Seriously, You Might Need More Fiber

Written by Dr. Jonathan Peterson, Published on April 13th, 2021

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...in your diet right away. Especially if you want to lose weight. Replace any unhealthy foods or junk food habits you might have with fiber.

If you’re struggling with weight gain...this article is for you. Especially if you are thinking about going on a hormone replacement therapy program and thinking about your diet.

If you’re struggling with constipation...this article is for you.

If you’re struggling with diarrhea...this article is for you.

If you’re struggling with high cholesterol...this article is for you.

If there’s a history of cancer in your family...this article is for you.

Lastly, if you’re struggling with blood sugar control...this article is for you.

If you can’t tell, fiber is an extremely important component of a healthy diet. If you do not get enough, it will cause problems in multiple areas of your life. Not to mention, getting enough might just help you live longer! Let us explore what fiber is and why you need more of it, NOW.

The Different Types of Fiber

Dietary fiber can also be called roughage or bulk because it’s the parts of plants that we eat that cannot be digested or absorbed by the human body.

It will pass through your system almost the same as it went in – through the stomach, intestines, colon, and out of your body as waste.

This is unlike the other parts of plants, or other foods, that we do absorb: fats, carbohydrates, and proteins. These are broken down into smaller components so we can absorb them and use them as fuel.

Fiber is classified as either soluble or insoluble.

Soluble fiber: Found in peas, beans, apples, carrots, oats, and citrus fruits, this type of fiber will form a gel-like material in your digestive system because it is able to dissolve in water. It's thought that it helps to lower blood cholesterol and glucose levels.

Insoluble fiber: Found in wheat bran, beans, vegetables (potatoes, green beans, cauliflower), nuts, and whole-wheat flour, this type of fiber helps the material move through your digestive tract while increasing stool bulk. Insoluble fiber will help people with both constipation and irregular stools.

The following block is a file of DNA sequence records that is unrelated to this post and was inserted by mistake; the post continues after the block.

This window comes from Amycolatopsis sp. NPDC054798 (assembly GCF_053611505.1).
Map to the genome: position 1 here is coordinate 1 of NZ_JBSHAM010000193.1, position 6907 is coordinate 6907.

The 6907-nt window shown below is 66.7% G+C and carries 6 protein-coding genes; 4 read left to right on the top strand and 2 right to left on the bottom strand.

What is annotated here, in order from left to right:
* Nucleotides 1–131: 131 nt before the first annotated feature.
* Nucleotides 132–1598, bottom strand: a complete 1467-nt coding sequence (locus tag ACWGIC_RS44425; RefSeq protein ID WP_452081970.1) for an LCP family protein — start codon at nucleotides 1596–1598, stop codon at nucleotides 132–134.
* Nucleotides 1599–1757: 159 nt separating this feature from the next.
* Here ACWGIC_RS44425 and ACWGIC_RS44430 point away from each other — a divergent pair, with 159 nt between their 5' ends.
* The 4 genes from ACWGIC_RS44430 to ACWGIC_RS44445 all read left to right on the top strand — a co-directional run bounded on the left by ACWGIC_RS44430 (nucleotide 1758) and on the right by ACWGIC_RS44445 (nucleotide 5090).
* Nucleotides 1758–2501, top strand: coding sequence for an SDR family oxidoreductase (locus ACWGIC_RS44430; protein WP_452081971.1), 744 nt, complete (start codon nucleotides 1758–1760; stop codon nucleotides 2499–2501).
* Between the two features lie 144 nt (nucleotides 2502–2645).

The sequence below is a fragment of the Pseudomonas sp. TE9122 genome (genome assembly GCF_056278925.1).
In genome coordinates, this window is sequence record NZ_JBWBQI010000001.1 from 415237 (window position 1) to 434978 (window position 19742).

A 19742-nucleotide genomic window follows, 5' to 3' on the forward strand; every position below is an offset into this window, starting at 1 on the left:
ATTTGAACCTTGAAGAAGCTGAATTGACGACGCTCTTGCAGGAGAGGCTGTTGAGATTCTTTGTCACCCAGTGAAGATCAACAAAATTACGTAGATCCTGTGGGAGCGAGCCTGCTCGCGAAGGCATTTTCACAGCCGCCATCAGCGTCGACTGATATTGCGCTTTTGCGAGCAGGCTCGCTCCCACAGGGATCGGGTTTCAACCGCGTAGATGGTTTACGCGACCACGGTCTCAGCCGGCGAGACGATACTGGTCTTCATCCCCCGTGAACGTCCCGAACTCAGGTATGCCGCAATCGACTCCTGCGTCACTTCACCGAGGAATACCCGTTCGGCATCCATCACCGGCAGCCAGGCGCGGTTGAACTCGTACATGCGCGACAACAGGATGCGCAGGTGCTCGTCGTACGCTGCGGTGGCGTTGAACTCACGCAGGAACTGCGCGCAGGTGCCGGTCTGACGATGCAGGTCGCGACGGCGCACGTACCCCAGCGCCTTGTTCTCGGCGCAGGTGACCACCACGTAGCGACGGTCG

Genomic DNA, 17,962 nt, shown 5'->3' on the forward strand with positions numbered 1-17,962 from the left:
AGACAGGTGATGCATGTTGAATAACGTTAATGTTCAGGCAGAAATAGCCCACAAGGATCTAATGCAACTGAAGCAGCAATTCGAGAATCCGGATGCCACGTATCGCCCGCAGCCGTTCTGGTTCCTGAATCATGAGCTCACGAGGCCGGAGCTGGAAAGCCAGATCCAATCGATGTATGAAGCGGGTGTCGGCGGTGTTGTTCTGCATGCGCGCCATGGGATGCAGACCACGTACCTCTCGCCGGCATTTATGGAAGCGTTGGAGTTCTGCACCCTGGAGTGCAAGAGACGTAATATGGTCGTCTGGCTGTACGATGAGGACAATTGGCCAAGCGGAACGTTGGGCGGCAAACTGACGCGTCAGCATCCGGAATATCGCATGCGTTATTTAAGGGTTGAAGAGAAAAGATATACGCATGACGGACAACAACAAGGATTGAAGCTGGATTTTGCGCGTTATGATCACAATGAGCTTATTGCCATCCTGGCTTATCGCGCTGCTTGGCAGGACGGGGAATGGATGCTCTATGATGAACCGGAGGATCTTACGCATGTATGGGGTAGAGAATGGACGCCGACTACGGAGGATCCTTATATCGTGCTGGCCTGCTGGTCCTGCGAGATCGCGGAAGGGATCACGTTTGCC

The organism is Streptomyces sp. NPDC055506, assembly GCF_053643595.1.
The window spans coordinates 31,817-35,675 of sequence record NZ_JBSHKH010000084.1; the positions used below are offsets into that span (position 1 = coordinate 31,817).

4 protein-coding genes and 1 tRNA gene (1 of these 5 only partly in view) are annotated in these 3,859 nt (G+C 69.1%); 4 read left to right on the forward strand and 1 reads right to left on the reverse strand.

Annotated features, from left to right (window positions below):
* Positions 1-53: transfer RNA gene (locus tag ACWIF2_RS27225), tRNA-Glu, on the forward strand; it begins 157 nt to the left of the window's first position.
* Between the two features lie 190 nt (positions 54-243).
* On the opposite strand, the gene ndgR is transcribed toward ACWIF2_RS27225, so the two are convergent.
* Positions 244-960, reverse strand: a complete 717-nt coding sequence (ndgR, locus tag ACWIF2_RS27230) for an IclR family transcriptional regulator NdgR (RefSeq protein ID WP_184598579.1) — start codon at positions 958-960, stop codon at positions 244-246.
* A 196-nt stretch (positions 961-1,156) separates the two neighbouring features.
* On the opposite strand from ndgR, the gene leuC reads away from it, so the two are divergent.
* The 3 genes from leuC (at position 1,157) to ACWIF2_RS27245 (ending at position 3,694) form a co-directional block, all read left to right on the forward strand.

Health Benefits of Fiber

If you increase your fiber intake, you’ll start seeing some great changes in your digestion and overall health. These benefits include:

  • Normalized bowel movements: This will be one of the first things you notice. Ahhh finally things are starting to feel better. As stated previously, fiber increases stool bulk and softens it so that it is easier to pass. When the stool is hard to pass, it’s called constipation. Definitely not fun. If you have the opposite problem, fiber will fix this too. With loose, watery stools, fiber will help to solidify it by absorbing water and adding bulk to the stool.
  • Maintenance of bowel health: With your digestion running more smoothly, there will be less issues in the digestive tract and this is what we want. There is a much lower chance of getting hemorrhoids or diverticulitis (small pouches in the colon). In addition, there is a lowered risk of colorectal cancer.
  • Controlled blood sugar: If you are diabetic or pre-diabetic, it is in your best interest to increase the amount of fiber in your diet. Soluble fiber, in particular, will help to slow the absorption of sugar in the bloodstream and control blood sugar levels. When insoluble fiber is also added, the risk of developing type 2 diabetes is lowered.
  • Lower cholesterol levels: By increasing your soluble fiber intake, total blood cholesterol levels may be lowered. The soluble fiber found in oats, flaxseeds, beans, and oat bran helps to lower LDL cholesterol, the one everyone should be looking to lower. In addition, high-fiber foods have also been shown to help reduce blood pressure and inflammation – heart health-boosting effects.
  • Achieve a healthy weight: Gaining weight is usually attributed to the consumption of too many calories versus the calories you are burning throughout the day. With high-fiber foods, you will fill yourself up more and you’ll be less likely to overeat and will stay satiated for a longer period of time. In addition, high-fiber foods usually take longer to eat (more chewing) and have fewer calories for the same volume of food: your stomach will tell you that you are full based on volume, but you’ll be consuming fewer calories than usual. This is a weight loss aid.
  • Improves longevity: Eating a lot of high-fiber foods, especially cereal fiber, is associated with a lowered risk of developing cardiovascular disease and all cancers. This is great news because increasing your amount of high-fiber foods is super easy!!

All you have to do is eat more fruits and vegetables. Include these in your snack choices: fresh fruit, raw veggies, whole-grain crackers, etc.

Try adding some legumes to a few of your meals, such as beans or lentils. Add beans to your canned soup or salad.

Substitute your refined grains with whole grains: whole-wheat bread, whole-wheat flour, brown rice, barley, etc. For breakfast, choose a high-fiber cereal or get a few tablespoons of unprocessed wheat bran in there. Follow these tips and you’ll be on your way to better digestive health and increased longevity!!

Reference

Mayo Clinic

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